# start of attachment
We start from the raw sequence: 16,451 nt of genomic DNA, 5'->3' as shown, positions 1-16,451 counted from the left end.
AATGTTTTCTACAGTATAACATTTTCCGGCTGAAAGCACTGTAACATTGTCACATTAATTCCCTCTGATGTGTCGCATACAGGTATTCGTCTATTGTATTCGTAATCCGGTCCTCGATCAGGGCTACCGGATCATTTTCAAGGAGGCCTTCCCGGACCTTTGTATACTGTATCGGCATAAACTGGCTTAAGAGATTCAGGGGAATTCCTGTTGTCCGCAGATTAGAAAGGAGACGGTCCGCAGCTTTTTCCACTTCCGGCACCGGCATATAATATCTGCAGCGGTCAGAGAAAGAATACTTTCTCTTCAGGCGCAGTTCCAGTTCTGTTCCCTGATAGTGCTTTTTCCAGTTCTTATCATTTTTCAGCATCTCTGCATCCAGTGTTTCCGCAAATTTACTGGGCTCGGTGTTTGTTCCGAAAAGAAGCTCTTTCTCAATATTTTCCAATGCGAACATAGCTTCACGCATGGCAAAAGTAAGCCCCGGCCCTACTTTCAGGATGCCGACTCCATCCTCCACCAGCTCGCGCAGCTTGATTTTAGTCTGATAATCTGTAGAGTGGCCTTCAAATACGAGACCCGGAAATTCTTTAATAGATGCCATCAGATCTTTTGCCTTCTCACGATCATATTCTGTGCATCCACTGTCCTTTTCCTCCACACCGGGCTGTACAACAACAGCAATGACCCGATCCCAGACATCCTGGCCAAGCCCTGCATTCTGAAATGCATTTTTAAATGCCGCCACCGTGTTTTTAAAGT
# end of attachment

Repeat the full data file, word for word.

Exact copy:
We start from the raw sequence: 16,451 nt of genomic DNA, 5'->3' as shown, positions 1-16,451 counted from the left end.
AATGTTTTCTACAGTATAACATTTTCCGGCTGAAAGCACTGTAACATTGTCACATTAATTCCCTCTGATGTGTCGCATACAGGTATTCGTCTATTGTATTCGTAATCCGGTCCTCGATCAGGGCTACCGGATCATTTTCAAGGAGGCCTTCCCGGACCTTTGTATACTGTATCGGCATAAACTGGCTTAAGAGATTCAGGGGAATTCCTGTTGTCCGCAGATTAGAAAGGAGACGGTCCGCAGCTTTTTCCACTTCCGGCACCGGCATATAATATCTGCAGCGGTCAGAGAAAGAATACTTTCTCTTCAGGCGCAGTTCCAGTTCTGTTCCCTGATAGTGCTTTTTCCAGTTCTTATCATTTTTCAGCATCTCTGCATCCAGTGTTTCCGCAAATTTACTGGGCTCGGTGTTTGTTCCGAAAAGAAGCTCTTTCTCAATATTTTCCAATGCGAACATAGCTTCACGCATGGCAAAAGTAAGCCCCGGCCCTACTTTCAGGATGCCGACTCCATCCTCCACCAGCTCGCGCAGCTTGATTTTAGTCTGATAATCTGTAGAGTGGCCTTCAAATACGAGACCCGGAAATTCTTTAATAGATGCCATCAGATCTTTTGCCTTCTCACGATCATATTCTGTGCATCCACTGTCCTTTTCCTCCACACCGGGCTGTACAACAACAGCAATGACCCGATCCCAGACATCCTGGCCAAGCCCTGCATTCTGAAATGCATTTTTAAATGCCGCCACCGTGTTTTTAAAGT